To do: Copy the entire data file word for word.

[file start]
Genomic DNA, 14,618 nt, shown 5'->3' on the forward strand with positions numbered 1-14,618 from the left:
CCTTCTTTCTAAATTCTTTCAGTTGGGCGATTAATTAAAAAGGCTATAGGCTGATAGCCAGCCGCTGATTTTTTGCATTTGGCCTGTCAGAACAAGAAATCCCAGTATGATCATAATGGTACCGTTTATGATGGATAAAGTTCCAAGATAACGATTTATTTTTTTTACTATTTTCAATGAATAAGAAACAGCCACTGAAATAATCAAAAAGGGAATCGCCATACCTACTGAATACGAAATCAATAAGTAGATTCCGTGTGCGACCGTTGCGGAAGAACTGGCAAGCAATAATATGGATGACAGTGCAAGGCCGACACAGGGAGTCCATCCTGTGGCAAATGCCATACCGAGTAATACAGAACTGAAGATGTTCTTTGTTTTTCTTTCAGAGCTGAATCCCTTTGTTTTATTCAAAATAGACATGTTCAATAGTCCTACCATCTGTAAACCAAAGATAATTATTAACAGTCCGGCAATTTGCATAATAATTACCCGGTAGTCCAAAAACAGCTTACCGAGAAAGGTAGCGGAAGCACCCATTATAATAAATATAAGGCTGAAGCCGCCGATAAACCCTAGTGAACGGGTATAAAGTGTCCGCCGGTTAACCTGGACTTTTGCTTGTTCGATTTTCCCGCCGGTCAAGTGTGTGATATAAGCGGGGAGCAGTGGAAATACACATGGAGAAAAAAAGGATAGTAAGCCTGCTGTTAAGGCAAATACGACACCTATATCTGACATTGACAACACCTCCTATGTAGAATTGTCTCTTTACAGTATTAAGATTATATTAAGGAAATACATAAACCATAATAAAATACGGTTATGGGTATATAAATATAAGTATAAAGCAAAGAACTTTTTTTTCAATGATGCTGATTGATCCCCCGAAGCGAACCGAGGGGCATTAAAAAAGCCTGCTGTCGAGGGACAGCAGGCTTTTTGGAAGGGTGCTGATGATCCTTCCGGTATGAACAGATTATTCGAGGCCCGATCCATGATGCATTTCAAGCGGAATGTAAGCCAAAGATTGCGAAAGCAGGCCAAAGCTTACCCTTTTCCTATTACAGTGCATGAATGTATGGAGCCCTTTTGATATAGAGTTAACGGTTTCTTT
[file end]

Genomic DNA, 14,618 nt, shown 5'->3' on the forward strand with positions numbered 1-14,618 from the left:
CCTTCTTTCTAAATTCTTTCAGTTGGGCGATTAATTAAAAAGGCTATAGGCTGATAGCCAGCCGCTGATTTTTTGCATTTGGCCTGTCAGAACAAGAAATCCCAGTATGATCATAATGGTACCGTTTATGATGGATAAAGTTCCAAGATAACGATTTATTTTTTTTACTATTTTCAATGAATAAGAAACAGCCACTGAAATAATCAAAAAGGGAATCGCCATACCTACTGAATACGAAATCAATAAGTAGATTCCGTGTGCGACCGTTGCGGAAGAACTGGCAAGCAATAATATGGATGACAGTGCAAGGCCGACACAGGGAGTCCATCCTGTGGCAAATGCCATACCGAGTAATACAGAACTGAAGATGTTCTTTGTTTTTCTTTCAGAGCTGAATCCCTTTGTTTTATTCAAAATAGACATGTTCAATAGTCCTACCATCTGTAAACCAAAGATAATTATTAACAGTCCGGCAATTTGCATAATAATTACCCGGTAGTCCAAAAACAGCTTACCGAGAAAGGTAGCGGAAGCACCCATTATAATAAATATAAGGCTGAAGCCGCCGATAAACCCTAGTGAACGGGTATAAAGTGTCCGCCGGTTAACCTGGACTTTTGCTTGTTCGATTTTCCCGCCGGTCAAGTGTGTGATATAAGCGGGGAGCAGTGGAAATACACATGGAGAAAAAAAGGATAGTAAGCCTGCTGTTAAGGCAAATACGACACCTATATCTGACATTGACAACACCTCCTATGTAGAATTGTCTCTTTACAGTATTAAGATTATATTAAGGAAATACATAAACCATAATAAAATACGGTTATGGGTATATAAATATAAGTATAAAGCAAAGAACTTTTTTTTCAATGATGCTGATTGATCCCCCGAAGCGAACCGAGGGGCATTAAAAAAGCCTGCTGTCGAGGGACAGCAGGCTTTTTGGAAGGGTGCTGATGATCCTTCCGGTATGAACAGATTATTCGAGGCCCGATCCATGATGCATTTCAAGCGGAATGTAAGCCAAAGATTGCGAAAGCAGGCCAAAGCTTACCCTTTTCCTATTACAGTGCATGAATGTATGGAGCCCTTTTGATATAGAGTTAACGGTTTCTTT